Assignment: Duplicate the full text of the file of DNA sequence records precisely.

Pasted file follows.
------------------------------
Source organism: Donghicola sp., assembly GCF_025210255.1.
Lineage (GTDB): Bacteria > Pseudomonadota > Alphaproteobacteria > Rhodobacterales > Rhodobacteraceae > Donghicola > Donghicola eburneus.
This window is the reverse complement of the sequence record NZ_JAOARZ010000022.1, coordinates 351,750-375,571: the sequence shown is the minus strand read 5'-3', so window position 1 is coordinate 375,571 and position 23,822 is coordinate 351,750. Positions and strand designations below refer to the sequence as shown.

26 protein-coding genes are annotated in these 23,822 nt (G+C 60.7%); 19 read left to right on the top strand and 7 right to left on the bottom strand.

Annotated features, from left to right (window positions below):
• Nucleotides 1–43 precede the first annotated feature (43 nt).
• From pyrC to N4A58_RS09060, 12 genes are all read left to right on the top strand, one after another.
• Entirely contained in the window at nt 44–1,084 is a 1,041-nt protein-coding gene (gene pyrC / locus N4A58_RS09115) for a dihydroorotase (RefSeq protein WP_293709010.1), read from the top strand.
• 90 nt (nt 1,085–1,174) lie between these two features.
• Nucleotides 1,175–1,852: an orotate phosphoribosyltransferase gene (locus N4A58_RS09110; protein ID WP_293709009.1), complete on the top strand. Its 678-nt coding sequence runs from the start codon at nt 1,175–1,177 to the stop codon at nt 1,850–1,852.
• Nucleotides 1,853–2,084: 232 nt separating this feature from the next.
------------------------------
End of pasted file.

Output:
Source organism: Donghicola sp., assembly GCF_025210255.1.
Lineage (GTDB): Bacteria > Pseudomonadota > Alphaproteobacteria > Rhodobacterales > Rhodobacteraceae > Donghicola > Donghicola eburneus.
This window is the reverse complement of the sequence record NZ_JAOARZ010000022.1, coordinates 351,750-375,571: the sequence shown is the minus strand read 5'-3', so window position 1 is coordinate 375,571 and position 23,822 is coordinate 351,750. Positions and strand designations below refer to the sequence as shown.

26 protein-coding genes are annotated in these 23,822 nt (G+C 60.7%); 19 read left to right on the top strand and 7 right to left on the bottom strand.

Annotated features, from left to right (window positions below):
• Nucleotides 1–43 precede the first annotated feature (43 nt).
• From pyrC to N4A58_RS09060, 12 genes are all read left to right on the top strand, one after another.
• Entirely contained in the window at nt 44–1,084 is a 1,041-nt protein-coding gene (gene pyrC / locus N4A58_RS09115) for a dihydroorotase (RefSeq protein WP_293709010.1), read from the top strand.
• 90 nt (nt 1,085–1,174) lie between these two features.
• Nucleotides 1,175–1,852: an orotate phosphoribosyltransferase gene (locus N4A58_RS09110; protein ID WP_293709009.1), complete on the top strand. Its 678-nt coding sequence runs from the start codon at nt 1,175–1,177 to the stop codon at nt 1,850–1,852.
• Nucleotides 1,853–2,084: 232 nt separating this feature from the next.